Banks are failing to lend to firms which will drive the recovery, new report shows
A new report published this week (7 June) by Lancaster's Big Innovation Centre warns that innovative small firms – those most crucial to jobs and growth – are finding it significantly more difficult than their peers to secure the funding they need to grow.
Over one in three innovative small firms that sought finance between 2010/12 did not obtain any of the funding they needed – nearly triple the rate of 2007/8 (see table). With innovative SMEs playing a crucial role in creating jobs and raising productivity, this highlights a systemic failure in the financial system that is holding back the UK economy.
Drawing on responses from nearly 11,000 Small and Medium Sized Enterprises (SMEs), "Credit and the crisis: Access to finance for innovative small firms since the recession" also shows how access to finance for all SMEs has worsened considerably since the start of the recession, with failure rates now double those of 2007/8.
The report shows that out of all SMEs seeking finance in 2010/12, over half had difficulties finding it, while one in four did not receive any funding at all (both roughly double the rates of 2007/8). However, innovative SMEs remain significantly more likely to encounter problems than non-innovative small firms.
Author Dr Neil Lee said: "The future growth of the UK economy depends on investment in new products and services. Yet it is harder for innovative small firms to obtain finance than their peers. A lack of finance for the firms which need it most will be a long-term drag on the UK economy. Without action from policymakers, banks are unlikely to change their lending behaviour."
Setting the context for these findings, a separate report published tomorrow in collaboration with Nesta raises major concerns over the long-term disconnect between capital raised by banks and investment in innovative activities – those most likely to create jobs and growth.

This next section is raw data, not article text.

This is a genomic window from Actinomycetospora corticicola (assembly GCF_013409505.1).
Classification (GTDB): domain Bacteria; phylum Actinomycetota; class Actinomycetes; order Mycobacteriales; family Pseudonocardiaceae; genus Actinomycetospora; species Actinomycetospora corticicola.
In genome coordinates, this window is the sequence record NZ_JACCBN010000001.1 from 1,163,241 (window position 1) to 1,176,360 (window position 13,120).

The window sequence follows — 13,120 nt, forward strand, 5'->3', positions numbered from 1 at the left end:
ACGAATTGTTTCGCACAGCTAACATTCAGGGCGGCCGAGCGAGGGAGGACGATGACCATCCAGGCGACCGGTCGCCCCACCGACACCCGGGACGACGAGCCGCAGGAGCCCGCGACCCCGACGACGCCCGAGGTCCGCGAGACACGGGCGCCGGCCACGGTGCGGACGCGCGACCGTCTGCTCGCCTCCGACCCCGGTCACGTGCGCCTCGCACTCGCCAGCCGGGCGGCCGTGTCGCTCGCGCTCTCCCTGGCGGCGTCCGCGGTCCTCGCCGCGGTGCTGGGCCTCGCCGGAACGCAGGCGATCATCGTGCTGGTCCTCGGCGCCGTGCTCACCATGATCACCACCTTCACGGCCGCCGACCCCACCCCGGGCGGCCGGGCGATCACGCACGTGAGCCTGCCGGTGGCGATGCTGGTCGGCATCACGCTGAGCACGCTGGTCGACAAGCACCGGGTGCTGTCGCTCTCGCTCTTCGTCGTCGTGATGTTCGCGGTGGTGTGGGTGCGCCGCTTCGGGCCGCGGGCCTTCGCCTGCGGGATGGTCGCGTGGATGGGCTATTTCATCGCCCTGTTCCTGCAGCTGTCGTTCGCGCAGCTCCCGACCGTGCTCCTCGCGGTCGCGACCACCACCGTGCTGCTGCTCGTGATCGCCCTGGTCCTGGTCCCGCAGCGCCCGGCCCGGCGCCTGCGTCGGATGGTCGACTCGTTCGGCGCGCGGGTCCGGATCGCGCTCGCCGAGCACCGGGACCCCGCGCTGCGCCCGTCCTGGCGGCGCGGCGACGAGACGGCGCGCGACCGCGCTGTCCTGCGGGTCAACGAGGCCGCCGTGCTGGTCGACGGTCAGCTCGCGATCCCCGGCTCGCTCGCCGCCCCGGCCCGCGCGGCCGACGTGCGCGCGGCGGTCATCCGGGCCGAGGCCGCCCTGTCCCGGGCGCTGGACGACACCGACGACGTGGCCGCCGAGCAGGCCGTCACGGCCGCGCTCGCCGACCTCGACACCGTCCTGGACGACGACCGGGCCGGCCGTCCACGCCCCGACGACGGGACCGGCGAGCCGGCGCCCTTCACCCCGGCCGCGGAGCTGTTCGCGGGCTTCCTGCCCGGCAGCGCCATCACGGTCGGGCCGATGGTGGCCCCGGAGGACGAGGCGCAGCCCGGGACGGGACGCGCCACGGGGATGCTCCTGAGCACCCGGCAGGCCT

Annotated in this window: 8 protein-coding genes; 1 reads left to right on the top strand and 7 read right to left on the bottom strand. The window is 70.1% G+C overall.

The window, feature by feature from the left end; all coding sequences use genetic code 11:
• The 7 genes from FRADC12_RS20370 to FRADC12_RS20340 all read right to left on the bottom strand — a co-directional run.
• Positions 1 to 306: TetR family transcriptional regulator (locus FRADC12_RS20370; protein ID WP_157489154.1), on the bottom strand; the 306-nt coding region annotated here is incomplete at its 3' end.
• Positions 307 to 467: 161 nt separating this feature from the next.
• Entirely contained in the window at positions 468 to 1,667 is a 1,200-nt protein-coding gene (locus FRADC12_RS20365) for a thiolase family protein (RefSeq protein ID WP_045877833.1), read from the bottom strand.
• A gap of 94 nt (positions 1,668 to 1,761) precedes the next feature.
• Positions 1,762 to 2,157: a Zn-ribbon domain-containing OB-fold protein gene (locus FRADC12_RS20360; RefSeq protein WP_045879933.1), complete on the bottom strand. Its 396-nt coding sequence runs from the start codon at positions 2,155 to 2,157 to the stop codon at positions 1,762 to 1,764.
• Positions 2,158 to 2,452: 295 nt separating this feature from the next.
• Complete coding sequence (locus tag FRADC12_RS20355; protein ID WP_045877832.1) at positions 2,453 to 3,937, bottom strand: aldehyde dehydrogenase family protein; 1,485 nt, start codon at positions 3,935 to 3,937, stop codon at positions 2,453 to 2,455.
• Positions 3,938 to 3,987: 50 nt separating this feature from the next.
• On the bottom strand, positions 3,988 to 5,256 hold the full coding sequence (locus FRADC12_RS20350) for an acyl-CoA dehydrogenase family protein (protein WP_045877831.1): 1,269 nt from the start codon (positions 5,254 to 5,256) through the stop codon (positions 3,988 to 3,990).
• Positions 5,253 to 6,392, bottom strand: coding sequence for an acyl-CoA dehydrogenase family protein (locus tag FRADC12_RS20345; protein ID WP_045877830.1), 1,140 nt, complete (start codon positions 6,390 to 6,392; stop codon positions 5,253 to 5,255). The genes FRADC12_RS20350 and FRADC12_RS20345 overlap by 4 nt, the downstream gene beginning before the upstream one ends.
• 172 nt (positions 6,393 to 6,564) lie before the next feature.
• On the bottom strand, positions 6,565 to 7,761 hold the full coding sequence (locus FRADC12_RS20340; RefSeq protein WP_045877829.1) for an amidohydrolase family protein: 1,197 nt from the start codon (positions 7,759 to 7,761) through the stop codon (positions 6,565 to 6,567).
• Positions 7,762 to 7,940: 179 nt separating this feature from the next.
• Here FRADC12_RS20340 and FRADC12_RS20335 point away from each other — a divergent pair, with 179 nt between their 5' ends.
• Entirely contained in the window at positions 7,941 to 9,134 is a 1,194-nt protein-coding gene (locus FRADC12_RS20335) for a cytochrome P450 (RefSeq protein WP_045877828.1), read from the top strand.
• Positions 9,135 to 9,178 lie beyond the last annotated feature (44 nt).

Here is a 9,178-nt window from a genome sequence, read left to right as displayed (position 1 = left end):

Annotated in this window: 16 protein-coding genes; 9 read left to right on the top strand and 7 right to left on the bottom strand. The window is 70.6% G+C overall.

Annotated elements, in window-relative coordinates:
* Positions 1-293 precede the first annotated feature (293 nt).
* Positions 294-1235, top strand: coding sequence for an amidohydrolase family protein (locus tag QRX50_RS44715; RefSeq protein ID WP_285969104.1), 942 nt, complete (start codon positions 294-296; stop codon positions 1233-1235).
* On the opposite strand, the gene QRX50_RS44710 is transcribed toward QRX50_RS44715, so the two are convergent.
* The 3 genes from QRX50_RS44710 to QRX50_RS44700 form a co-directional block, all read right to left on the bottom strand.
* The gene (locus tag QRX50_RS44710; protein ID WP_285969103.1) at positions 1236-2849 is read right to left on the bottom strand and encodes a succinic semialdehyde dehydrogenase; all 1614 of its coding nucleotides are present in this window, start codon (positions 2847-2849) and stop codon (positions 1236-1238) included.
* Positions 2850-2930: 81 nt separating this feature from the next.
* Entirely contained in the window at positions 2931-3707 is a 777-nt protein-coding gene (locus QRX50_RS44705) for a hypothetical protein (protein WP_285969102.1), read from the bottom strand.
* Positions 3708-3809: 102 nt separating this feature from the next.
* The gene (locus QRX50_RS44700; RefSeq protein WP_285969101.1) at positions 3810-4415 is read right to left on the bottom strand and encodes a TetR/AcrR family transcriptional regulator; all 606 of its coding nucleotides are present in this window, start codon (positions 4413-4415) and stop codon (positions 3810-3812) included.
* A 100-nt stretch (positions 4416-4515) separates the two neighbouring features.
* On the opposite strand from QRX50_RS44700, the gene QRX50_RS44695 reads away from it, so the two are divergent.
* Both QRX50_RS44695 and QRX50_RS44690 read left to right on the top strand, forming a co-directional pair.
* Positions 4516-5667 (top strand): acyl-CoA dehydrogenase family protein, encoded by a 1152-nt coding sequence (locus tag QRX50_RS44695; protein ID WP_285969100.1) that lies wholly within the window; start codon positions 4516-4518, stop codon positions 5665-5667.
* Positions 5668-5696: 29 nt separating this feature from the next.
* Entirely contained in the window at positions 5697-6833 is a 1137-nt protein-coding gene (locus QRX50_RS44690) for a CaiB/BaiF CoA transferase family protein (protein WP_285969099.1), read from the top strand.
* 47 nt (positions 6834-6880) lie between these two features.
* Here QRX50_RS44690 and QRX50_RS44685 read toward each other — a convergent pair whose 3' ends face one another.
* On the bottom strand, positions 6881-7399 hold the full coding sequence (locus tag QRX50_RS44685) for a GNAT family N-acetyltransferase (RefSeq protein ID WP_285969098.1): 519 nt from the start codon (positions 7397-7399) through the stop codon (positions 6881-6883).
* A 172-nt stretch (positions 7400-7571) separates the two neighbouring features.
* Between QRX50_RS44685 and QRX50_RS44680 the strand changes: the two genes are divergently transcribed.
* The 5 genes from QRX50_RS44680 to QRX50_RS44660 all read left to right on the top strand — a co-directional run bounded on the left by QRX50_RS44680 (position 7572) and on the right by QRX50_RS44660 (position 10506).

"Two Spheres That Don't Touch: The relationship between British finance and British innovation" also finds that in the run up to the financial crisis, investment in innovation was falling as a proportion of total capital. Between 2001 and 2007, total capital raised by banks increased by £1340bn, while investment in innovation rose by just £26bn. This suggests a structural problem in the financial system that may have contributed to the depth of the crisis. Subsequent years' findings suggest that this disconnect has persisted beyond the recession.
These two reports point to a clear lack of investment in those companies and activities with the greatest potential to boost growth and create jobs.
Author, Hiba Sameen, said: "We would like to see government redoubling their efforts around finance for SMEs, particular those most likely to boost jobs and growth. The British Business Bank is taking steps in the right direction by promoting alternative sources of finance for SMEs, but its current scope and scale are too small to make a big difference in the finance gap for SMEs. The government needs to increase its scale by dedicating more capital to the bank, and also increase its scope by facilitating access to public corporate bond markets for SMEs."
The authors argue that policymakers must also prioritise access to finance through alternative lending technologies more suited to financing innovation, such as that suggested by the Breedon report published last year. The Big Innovation Centre also recently published its own proposal for a new, effective form of debt finance for SMEs.